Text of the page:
editione1.0.2Updated September 6, 2022
You’re reading an excerpt of The Holloway Guide to Remote Work, a book by Katie Wilde, Juan Pablo Buriticá, and over 50 other contributors. It is the most comprehensive resource on building, managing, and adapting to working with distributed teams. Purchase the book to support the author and the ad-free Holloway reading experience. You get instant digital access, 800 links and references, a library of tools for remote-friendly work, commentary and future updates, and a high-quality PDF download.
When companies or managers say this, what they really mean is, “When people are in the office, I think I know when they’re working.” But presence doesn’t guarantee productivity, and it certainly doesn’t mean employees have clarity about what they should be working on. As we discuss in Key Channels and Tools for Remote Communication, the practices of clearly setting team goals and establishing more asynchronous channels of communication allow remote teams to thrive without constant managerial oversight.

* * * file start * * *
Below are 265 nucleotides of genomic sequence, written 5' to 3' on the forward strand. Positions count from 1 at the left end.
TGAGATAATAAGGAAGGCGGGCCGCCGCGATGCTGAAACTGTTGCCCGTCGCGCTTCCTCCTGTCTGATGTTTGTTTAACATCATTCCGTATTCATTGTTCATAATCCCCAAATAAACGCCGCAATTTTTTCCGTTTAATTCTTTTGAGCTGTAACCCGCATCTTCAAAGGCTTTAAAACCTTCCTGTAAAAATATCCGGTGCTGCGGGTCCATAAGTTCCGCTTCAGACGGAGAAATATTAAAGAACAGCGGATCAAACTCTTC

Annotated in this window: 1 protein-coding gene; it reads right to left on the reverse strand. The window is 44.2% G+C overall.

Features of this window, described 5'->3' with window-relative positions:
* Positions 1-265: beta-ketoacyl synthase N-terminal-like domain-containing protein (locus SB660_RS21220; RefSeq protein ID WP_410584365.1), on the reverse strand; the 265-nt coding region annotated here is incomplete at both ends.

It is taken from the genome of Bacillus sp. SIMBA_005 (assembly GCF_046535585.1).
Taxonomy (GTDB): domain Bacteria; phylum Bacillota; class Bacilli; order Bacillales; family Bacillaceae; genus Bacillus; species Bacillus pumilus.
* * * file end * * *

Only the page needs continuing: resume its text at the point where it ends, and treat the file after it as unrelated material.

cautionInstalling monitoring software will not help your company know for sure if people are working instead of slacking off. In fact, it will erode trust, which is the backbone of a healthy remote team.* A properly aligned remote team with clear goals and autonomy won’t require tracking. (See more in Managing Distributed Teams and Remote Company Culture.)
This is true in principle, but complicated and not always possible in practice. Hiring outside your home base, especially once you start hiring internationally, raises a whole host of legal, financial, and operational concerns that may constrain how aggressively you pursue this. Additionally, managing time zones turns out to be one of the more thorny problems that remote companies face, which may also impact how you choose to approach hiring from afar.